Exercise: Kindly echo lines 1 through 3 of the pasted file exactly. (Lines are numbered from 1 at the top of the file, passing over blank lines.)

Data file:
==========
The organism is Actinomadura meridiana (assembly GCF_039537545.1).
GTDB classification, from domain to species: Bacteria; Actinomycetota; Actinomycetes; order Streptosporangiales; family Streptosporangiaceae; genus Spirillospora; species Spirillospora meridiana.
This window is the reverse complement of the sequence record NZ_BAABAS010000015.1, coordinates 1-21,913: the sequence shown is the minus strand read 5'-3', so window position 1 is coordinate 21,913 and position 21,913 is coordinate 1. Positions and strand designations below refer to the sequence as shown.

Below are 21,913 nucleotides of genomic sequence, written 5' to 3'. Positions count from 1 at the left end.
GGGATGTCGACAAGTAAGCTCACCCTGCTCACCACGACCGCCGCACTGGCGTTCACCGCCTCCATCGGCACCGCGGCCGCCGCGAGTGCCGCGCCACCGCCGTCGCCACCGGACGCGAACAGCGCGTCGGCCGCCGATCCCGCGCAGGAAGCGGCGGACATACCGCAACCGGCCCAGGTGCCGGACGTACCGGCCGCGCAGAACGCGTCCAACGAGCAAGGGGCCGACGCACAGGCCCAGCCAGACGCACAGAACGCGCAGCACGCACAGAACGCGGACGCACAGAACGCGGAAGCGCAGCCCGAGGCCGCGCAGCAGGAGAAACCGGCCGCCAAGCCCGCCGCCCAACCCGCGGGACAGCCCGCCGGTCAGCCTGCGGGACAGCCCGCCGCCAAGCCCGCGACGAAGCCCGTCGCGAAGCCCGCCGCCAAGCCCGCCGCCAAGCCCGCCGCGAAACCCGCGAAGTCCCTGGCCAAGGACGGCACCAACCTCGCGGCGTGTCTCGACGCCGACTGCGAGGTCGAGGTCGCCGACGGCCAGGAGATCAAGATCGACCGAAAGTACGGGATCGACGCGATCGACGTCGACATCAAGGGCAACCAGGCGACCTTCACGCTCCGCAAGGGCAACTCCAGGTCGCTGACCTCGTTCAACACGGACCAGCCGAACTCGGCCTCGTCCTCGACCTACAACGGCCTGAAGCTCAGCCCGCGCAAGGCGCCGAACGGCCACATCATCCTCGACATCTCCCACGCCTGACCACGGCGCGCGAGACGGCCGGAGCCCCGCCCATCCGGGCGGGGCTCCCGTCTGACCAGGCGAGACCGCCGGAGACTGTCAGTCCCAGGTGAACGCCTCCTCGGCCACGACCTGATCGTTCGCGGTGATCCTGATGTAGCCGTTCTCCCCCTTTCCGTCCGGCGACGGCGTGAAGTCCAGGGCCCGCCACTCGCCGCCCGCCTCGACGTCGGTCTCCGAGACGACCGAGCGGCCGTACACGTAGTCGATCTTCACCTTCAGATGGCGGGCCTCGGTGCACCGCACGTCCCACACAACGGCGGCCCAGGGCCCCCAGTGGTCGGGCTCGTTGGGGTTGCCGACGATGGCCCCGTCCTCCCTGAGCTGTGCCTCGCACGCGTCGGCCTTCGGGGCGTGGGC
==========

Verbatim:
The organism is Actinomadura meridiana (assembly GCF_039537545.1).
GTDB classification, from domain to species: Bacteria; Actinomycetota; Actinomycetes; order Streptosporangiales; family Streptosporangiaceae; genus Spirillospora; species Spirillospora meridiana.
This window is the reverse complement of the sequence record NZ_BAABAS010000015.1, coordinates 1-21,913: the sequence shown is the minus strand read 5'-3', so window position 1 is coordinate 21,913 and position 21,913 is coordinate 1. Positions and strand designations below refer to the sequence as shown.